Amid the congregation on a Sunday morning, there will be babies, infants, and toddlers, those celebrated in the Psalm as having mouths that serve as a bulwark “to silence the foe and the avenger” (v2). However we interpret that—whether their loud crying drives away violent hoards or that God is operating through them even without study and wisdom and strong speech—we must note that these youngest among us are potent and to be cherished as they are.

 

We next hold onto the end of Jesus’ words of blessing for children (again, at risk for getting lost as a cuddly little addition after the difficult divorce discussion); clearly we can’t say that the youth among us are only waiting to grow up and when they get married then they’ll really be doing what God wants. Just the opposite, Jesus says the adults among us need to become like children in order to belong to the kingdom of God.

 

As we look at adults around us, we’ll realize there are adults living vibrant lives as part of our congregation and community who are sustained by a wide variety of relationships other than marriage. We recognize and celebrate these wonderful humans who may have always been single, who are widowed, or who are divorced.

 

With that, we’re also overdue as Christian community to notice and celebrate the relationships that aren’t the stereotypical marriages of male and female, husband and wife. In fact, we won’t be able to understand Jesus’ perspective on divorce unless we see more than old cultural presumptions.

 

The best place to start for that (with a trajectory toward addressing Jesus’ statement on divorce) is to look at the Genesis passage as accurately as possible, while refusing the old cultural presumptions that either have arisen from that reading and come to define our cultural perceptions or, in the reverse form, have imposed the biases of our society into the reading and handed it on to us in its current form in most versions of Scripture.

 

Here’s an effort at a better translation to depict the relationships Genesis is actually striving to portray:

Then Yahweh God said, “It is not good for the earthling to be alone. I will make a fitting companion for it.” So from the earth Yahweh God formed all the various wild beasts and all the birds of the air and brought them to the earthling to be named. The earthling gave names to all the cattle, all the birds of the air, and all the wild animals. But none of them proved to be a fitting companion. So Yahweh God made the earthling fall into a deep sleep, and while it slept, God divided the earthling in two, then closed up the flesh from its side. Yahweh God then fashioned the two halves into male and female, and presented them to one another.

(Genesis 2:18-22, translation a compilation from Inclusive Bible, Phyllis Trible’s God and the Rhetoric of Sexuality, p78, and Nick Utphall)

 

This passage has wordplay throughout in the original Hebrew: God took earth and made an earthling. For that, the first word to know is adamah, which means earth. The second Hebrew word is already familiar to most: adam. But it’s not a proper name, “Adam,” the way it has been often communicated. Neither is it at all helpful to translate it as “man,” (compare, for example, the New Revised Standard Version which substitutes “man” immediately in verse 18). That fails to portray the creative work of God sculpting us from natural, earthly materials and disconnects the human from the humus, separating us from the land as our origin. Too often, that pre-eminence of “man” has further gone on to be applied in putting men (meaning males) first, before all the rest.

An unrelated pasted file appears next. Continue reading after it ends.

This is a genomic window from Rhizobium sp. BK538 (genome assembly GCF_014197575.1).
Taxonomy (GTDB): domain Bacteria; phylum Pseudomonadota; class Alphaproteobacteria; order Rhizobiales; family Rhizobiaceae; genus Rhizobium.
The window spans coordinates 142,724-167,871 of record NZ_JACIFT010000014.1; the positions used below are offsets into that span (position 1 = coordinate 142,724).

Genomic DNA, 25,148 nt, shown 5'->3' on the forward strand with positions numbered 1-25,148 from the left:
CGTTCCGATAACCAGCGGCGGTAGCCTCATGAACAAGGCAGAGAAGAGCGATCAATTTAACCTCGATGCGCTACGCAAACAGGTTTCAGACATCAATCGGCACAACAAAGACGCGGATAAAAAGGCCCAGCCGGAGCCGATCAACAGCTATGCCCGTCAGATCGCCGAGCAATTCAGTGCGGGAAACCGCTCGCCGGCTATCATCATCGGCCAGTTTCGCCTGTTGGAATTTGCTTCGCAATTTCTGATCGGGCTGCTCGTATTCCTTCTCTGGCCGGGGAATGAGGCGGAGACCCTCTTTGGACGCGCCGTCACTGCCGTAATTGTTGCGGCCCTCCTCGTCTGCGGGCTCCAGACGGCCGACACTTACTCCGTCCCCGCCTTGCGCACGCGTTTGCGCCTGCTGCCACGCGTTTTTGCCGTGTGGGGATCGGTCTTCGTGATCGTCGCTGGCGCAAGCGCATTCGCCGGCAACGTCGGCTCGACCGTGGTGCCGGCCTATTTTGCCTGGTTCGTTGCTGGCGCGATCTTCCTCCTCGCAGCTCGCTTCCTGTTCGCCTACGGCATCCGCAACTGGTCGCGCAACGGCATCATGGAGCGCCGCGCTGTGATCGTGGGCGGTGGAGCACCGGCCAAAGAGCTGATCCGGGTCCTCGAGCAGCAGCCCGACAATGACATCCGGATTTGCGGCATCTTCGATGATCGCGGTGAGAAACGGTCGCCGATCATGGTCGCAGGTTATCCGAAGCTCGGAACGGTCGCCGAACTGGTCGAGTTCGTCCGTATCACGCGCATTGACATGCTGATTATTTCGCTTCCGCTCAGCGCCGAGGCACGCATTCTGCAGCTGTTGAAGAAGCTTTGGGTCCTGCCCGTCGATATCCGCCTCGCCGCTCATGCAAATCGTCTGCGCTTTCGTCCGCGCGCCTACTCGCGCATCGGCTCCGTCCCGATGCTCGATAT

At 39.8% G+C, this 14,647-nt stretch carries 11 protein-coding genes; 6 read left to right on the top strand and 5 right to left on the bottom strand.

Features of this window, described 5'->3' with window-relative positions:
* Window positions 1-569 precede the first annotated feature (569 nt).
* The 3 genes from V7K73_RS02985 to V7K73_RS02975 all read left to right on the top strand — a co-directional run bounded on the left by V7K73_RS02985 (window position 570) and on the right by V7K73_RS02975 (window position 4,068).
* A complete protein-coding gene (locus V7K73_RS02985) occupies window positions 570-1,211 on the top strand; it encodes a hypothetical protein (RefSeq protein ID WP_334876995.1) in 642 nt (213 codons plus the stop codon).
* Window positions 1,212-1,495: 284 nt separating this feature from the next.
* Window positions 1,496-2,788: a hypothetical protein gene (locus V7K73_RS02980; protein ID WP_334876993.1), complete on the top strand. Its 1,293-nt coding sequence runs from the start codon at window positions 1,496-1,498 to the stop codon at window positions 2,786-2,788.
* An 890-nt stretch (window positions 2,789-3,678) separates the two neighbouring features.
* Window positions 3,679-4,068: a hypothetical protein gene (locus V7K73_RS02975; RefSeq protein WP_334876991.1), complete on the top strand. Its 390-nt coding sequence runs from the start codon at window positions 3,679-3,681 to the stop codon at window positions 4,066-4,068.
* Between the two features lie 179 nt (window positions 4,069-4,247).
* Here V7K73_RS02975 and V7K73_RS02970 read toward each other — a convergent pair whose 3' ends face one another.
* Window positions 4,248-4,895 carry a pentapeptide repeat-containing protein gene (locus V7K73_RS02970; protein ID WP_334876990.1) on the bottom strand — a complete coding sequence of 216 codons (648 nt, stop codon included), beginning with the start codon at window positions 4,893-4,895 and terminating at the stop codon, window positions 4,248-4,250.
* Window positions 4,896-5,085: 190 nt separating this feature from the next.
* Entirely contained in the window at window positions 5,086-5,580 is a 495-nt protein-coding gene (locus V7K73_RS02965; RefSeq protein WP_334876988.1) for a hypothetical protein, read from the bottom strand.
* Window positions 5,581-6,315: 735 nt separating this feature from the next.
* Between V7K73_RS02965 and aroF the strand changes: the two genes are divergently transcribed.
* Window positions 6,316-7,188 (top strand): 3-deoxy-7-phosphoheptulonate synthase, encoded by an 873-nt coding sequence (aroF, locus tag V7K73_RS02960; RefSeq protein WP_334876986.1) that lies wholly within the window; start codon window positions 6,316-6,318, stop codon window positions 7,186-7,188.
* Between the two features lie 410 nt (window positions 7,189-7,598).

Since the King James Version at least, that male-centered application of this passage has dominated and become an enormously influential example of how patriarchal structure and sexist presuppositions warp our understandings of God, the Bible, and ourselves. Translators did their own picking and choosing to invent things that weren’t in the Hebrew. Right away they started putting in the word “man,” and eventually there gets to be a capital-A guy named Adam. In that telling, after this primal version of masculinity is done tilling up the land and categorizing the beasts, he goes on a hunt for a wife as a helper. She gets subordinated as being made from a small piece of her husband.

 

Notice the striking difference from the above version where it is not an etiology of how a man finds a domestic servant to do laundry and make supper, but as human beings being the most fitting companions for each other. A paraphrase of the point of Genesis might be that while a dog may be man’s best friend, that pales next to general human relationships. From what was originally a gender-neutral passage about our connections to earth and the goodness of shared companionship with each other, it has been instead twisted it into a domineering masculine blueprint which, by the end of the next chapter, is applied to blame females for all evil and brokenness.